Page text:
Tags: Writing Reports, Professional Image


Comments (2)

Displaying 1 - 2 of 2

SGT Mike Allen @ 3/1/2011 11:23 AM

All 3 are excellent articles. However, a lot of today’s officers that use computers to generate their reports still can’t functionally use them to create satisfactory reports. As an older guy who used to handwrite reports, as an accident investigation review officer, and now as a sergeant still reviewing accident and arrest reports, I find far too many mistakes. These include spelling, proper format for the particular type of incident, missing vital information to support the cause or the crime, and last but not least and probably the most crucial in my eye, too much “cut & paste.” While all the information presented in these articles are vital to a report to stand the test of time, one of the most important aspects not mentioned, is PROOFREADING. With the “cut & paste” generation, proofreading to make sure the “he & she”, the “Vehicle One vs. Vehicle 2”, and even the person’s name from this report not from a report 2 weeks ago, are all easily corrected by PROOFREADING. In my reviews, I don’t necessarily care about writing style or so much where a comma should or shouldn’t go, just as long as the necessary info is in the report. What does cause me a little heartburn now and then is the lack of PROOFREADING.

DavesamS-55 @ 3/1/2011 11:10 PM

Excellent! Veterans and Rookies needed tools to succeed! What I am trying to say is the veterans of yesterday, like the elders have so much wisdom share but some have forgotten how to do this or it is ignored, a rich source no doubt...This is however, always a two-way street of sharing and teamwork. Some rookies seem to know everything or don’t listen and learn. Some veterans or retiree’s seem to have forgotten they too, they were rookies once and the veterans before them pulled them along and guided and mentored them. Or the big "EGO" Like the band of brothers – we were rookies once- I have not forgotten that very challenging path. Also, confidence, credibility, trust, keep promises/comitments, or don't make them your character is on the line like you said when old Sgt held it up "Great Message/wisdom...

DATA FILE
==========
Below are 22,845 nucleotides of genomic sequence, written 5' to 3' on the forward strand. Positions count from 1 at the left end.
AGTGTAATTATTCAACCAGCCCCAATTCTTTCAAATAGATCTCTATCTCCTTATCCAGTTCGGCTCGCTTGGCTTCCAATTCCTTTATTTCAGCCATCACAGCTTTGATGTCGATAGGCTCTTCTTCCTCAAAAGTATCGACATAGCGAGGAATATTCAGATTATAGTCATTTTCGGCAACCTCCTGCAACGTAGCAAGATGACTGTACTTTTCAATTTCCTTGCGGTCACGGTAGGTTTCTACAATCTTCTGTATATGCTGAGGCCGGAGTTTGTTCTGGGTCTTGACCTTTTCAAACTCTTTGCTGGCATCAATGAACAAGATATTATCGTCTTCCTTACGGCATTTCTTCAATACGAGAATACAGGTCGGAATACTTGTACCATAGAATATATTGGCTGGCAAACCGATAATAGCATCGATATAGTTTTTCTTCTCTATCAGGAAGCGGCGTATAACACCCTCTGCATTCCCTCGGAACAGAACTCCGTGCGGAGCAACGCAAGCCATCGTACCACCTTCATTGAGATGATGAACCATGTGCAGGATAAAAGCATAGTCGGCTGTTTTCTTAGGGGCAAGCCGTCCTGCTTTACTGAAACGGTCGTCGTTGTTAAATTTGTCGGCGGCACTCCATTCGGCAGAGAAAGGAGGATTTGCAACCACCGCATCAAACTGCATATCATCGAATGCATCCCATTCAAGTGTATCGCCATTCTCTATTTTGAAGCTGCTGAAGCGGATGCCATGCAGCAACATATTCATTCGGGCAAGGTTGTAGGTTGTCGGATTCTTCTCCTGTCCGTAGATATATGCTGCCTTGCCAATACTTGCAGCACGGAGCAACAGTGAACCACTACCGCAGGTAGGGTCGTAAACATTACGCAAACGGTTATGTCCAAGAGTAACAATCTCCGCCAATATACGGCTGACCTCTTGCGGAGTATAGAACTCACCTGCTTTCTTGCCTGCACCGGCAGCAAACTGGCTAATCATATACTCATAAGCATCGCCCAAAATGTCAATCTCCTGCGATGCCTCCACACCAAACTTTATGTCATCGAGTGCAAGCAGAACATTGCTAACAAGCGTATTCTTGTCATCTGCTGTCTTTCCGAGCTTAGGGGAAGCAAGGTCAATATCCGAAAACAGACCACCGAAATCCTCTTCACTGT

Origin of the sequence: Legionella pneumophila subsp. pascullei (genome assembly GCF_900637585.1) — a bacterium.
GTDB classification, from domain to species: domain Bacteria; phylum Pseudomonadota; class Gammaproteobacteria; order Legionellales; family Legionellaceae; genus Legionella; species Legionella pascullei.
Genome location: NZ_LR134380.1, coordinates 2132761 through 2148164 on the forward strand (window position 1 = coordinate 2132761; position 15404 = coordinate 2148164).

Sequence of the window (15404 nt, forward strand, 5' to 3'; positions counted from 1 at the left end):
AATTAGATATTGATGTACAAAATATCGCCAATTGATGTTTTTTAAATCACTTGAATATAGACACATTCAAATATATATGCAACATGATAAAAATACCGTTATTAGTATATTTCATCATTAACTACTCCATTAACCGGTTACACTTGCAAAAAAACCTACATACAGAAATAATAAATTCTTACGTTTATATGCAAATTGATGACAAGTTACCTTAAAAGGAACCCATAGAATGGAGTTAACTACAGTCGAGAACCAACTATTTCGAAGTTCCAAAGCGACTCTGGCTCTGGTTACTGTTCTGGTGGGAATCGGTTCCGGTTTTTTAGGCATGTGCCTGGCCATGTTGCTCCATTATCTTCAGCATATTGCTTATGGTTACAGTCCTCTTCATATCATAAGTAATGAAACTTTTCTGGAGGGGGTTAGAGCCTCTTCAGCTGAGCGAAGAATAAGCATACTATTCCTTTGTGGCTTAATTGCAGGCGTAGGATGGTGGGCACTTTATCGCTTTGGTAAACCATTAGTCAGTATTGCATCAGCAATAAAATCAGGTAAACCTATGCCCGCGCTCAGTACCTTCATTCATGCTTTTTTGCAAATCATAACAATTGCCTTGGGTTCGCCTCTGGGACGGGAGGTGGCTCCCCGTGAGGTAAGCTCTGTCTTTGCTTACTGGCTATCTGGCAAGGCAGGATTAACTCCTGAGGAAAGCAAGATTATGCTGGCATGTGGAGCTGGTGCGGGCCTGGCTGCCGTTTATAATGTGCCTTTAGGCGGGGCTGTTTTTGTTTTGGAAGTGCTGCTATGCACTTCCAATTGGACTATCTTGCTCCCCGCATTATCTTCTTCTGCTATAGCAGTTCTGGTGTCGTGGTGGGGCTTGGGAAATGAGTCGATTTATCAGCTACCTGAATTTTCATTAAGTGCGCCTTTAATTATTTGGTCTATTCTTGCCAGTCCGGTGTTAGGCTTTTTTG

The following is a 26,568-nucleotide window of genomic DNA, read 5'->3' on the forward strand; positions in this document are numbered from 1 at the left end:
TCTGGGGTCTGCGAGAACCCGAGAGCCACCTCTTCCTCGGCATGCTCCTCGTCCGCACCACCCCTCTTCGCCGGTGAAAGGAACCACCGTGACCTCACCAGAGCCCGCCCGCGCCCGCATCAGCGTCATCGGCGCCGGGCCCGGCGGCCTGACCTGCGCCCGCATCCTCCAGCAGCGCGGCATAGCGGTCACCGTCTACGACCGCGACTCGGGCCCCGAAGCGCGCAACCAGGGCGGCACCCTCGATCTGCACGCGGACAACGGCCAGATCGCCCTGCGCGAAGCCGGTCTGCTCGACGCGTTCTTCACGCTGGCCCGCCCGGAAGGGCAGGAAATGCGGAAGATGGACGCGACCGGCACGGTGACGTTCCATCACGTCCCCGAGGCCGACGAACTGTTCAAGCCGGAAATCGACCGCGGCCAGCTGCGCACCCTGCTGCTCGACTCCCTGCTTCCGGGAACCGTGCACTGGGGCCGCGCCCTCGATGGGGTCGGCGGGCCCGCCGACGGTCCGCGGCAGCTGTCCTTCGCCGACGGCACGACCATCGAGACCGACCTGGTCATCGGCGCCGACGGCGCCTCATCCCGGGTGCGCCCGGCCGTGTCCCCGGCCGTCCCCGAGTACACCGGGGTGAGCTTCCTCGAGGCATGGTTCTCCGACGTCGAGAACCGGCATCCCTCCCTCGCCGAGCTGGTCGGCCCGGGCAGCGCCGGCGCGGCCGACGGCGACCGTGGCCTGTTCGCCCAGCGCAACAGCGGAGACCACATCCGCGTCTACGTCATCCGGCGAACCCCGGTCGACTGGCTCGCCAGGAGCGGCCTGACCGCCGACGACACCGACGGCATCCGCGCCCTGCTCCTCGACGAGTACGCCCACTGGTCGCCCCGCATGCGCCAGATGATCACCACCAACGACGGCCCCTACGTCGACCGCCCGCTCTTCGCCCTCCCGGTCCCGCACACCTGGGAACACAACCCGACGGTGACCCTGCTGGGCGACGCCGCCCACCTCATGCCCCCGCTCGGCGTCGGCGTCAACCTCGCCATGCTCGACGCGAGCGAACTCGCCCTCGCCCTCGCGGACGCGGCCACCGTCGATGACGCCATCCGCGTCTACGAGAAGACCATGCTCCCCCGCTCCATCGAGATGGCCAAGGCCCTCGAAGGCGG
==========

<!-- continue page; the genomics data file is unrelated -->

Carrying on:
Join the Discussion





POLICE Magazine does not tolerate comments that include profanity, personal attacks or antisocial behavior (such as "spamming" or "trolling"). This and other inappropriate content or material will be removed. We reserve the right to block any user who violates this, including removing all content posted by that user.

Other Recent Blog Posts

Fine Line Between Lawful and Unlawful Protests
There will always be issues and decisions that every citizen may not agree with – it is...
Aimpoint Micro T-2 Red-Dot Optic
With its Micro T-2, Aimpoint has taken a proven winner and made it even better by adding...
Fueling the Flames in Ferguson
So far I have exercised what I consider "commendable restraint" in holding back my public...

Get Your FREE Trial Issue and Win a Gift! Subscribe Today!
Yes! Please rush me my FREE TRIAL ISSUE of POLICE magazine and FREE Officer Survival Guide with tips and tactics to help me safely get out of 10 different situations.

Just fill in the form to the right and click the button to receive your FREE Trial Issue.

If POLICE does not satisfy you, just write "cancel" on the invoice and send it back. You'll pay nothing, and the FREE issue is yours to keep. If you enjoy POLICE, pay only $25 for a full one-year subscription (12 issues in all). Enjoy a savings of nearly 60% off the cover price!

Offer valid in US only. Outside U.S., click here.
It's easy! Just fill in the form below and click the red button to receive your FREE Trial Issue.
First Name:
Last Name:
Rank:
Agency:
Address:
City:
State:
  
Zip Code:
 
Country:
We respect your privacy. Please let us know if the address provided is your home, as your RANK / AGENCY will not be included on the mailing label.
E-mail Address:

Police Magazine